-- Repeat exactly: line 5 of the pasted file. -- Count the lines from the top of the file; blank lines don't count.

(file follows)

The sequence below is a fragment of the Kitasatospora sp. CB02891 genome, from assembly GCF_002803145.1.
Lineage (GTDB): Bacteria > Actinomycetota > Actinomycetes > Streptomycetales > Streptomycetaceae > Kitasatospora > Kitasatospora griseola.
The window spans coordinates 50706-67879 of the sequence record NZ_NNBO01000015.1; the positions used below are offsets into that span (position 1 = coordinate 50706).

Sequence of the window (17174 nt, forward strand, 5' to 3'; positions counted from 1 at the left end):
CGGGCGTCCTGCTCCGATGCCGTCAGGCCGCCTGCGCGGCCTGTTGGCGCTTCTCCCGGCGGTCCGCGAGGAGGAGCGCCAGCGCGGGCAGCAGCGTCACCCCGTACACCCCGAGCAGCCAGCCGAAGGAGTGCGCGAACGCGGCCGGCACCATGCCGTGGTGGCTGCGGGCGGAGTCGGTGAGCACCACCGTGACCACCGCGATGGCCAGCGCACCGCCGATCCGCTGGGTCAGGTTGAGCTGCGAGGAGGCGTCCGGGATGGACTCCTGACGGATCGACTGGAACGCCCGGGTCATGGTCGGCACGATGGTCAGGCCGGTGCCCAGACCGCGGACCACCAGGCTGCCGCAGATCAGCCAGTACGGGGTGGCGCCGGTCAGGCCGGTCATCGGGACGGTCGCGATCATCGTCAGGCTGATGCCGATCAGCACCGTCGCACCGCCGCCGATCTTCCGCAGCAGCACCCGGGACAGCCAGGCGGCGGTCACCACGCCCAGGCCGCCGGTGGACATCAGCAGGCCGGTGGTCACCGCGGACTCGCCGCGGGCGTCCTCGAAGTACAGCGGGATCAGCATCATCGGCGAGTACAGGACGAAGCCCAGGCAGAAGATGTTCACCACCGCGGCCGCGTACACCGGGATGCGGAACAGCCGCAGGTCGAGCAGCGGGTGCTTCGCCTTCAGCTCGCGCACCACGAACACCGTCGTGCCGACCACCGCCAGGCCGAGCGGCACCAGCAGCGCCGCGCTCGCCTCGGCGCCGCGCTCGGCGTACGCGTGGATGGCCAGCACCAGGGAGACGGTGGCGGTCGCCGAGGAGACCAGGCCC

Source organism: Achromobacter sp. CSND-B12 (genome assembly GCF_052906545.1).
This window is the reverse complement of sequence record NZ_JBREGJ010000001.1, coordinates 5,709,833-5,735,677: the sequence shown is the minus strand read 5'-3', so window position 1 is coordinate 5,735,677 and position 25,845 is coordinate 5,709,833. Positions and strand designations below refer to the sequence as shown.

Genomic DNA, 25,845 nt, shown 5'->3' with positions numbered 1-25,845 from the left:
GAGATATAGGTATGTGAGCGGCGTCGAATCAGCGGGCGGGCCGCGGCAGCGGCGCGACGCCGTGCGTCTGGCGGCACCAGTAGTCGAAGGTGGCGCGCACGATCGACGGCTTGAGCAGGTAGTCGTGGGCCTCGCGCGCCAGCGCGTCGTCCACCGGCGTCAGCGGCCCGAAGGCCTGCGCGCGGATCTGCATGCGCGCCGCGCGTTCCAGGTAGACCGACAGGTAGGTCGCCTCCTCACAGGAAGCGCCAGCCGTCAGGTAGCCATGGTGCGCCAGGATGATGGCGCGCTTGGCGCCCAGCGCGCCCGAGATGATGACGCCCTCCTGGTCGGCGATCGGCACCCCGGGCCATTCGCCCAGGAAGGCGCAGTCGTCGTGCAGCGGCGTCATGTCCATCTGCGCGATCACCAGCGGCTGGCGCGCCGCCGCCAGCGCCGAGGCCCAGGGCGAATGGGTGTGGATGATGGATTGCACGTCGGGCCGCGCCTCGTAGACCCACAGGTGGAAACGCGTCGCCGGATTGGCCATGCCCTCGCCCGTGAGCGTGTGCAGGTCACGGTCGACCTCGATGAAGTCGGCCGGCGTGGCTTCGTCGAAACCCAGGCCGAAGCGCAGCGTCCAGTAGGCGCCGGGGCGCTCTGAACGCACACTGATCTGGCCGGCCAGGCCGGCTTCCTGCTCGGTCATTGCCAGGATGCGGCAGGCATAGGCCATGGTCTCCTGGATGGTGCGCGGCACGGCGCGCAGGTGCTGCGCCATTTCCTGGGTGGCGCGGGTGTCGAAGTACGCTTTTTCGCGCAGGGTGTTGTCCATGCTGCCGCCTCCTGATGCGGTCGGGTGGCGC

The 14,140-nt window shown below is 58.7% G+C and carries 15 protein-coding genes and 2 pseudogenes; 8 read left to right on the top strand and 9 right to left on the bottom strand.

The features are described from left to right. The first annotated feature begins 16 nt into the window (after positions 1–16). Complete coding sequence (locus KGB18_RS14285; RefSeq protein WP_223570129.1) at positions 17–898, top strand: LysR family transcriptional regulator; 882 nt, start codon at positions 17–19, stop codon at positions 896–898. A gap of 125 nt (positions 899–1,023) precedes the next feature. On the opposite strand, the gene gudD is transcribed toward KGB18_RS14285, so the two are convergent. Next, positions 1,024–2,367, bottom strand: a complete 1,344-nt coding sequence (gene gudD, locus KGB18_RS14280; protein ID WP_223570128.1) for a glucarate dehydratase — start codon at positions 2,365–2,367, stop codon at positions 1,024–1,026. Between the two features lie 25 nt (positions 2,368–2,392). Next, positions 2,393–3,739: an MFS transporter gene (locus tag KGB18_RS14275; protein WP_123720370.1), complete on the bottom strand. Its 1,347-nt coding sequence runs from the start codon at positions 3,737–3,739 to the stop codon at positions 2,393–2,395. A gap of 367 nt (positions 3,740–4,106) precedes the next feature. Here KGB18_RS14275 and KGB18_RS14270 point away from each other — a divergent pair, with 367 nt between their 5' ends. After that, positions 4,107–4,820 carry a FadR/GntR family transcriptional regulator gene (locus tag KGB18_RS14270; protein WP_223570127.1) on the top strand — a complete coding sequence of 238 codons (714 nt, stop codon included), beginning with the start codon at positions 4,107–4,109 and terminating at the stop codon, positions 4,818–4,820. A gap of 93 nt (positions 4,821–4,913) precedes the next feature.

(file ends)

CGGGCGTCCTGCTCCGATGCCGTCAGGCCGCCTGCGCGGCCTGTTGGCGCTTCTCCCGGCGGTCCGCGAGGAGGAGCGCCAGCGCGGGCAGCAGCGTCACCCCGTACACCCCGAGCAGCCAGCCGAAGGAGTGCGCGAACGCGGCCGGCACCATGCCGTGGTGGCTGCGGGCGGAGTCGGTGAGCACCACCGTGACCACCGCGATGGCCAGCGCACCGCCGATCCGCTGGGTCAGGTTGAGCTGCGAGGAGGCGTCCGGGATGGACTCCTGACGGATCGACTGGAACGCCCGGGTCATGGTCGGCACGATGGTCAGGCCGGTGCCCAGACCGCGGACCACCAGGCTGCCGCAGATCAGCCAGTACGGGGTGGCGCCGGTCAGGCCGGTCATCGGGACGGTCGCGATCATCGTCAGGCTGATGCCGATCAGCACCGTCGCACCGCCGCCGATCTTCCGCAGCAGCACCCGGGACAGCCAGGCGGCGGTCACCACGCCCAGGCCGCCGGTGGACATCAGCAGGCCGGTGGTCACCGCGGACTCGCCGCGGGCGTCCTCGAAGTACAGCGGGATCAGCATCATCGGCGAGTACAGGACGAAGCCCAGGCAGAAGATGTTCACCACCGCGGCCGCGTACACCGGGATGCGGAACAGCCGCAGGTCGAGCAGCGGGTGCTTCGCCTTCAGCTCGCGCACCACGAACACCGTCGTGCCGACCACCGCCAGGCCGAGCGGCACCAGCAGCGCCGCGCTCGCCTCGGCGCCGCGCTCGGCGTACGCGTGGATGGCCAGCACCAGGGAGACGGTGGCGGTCGCCGAGGAGACCAGGCCC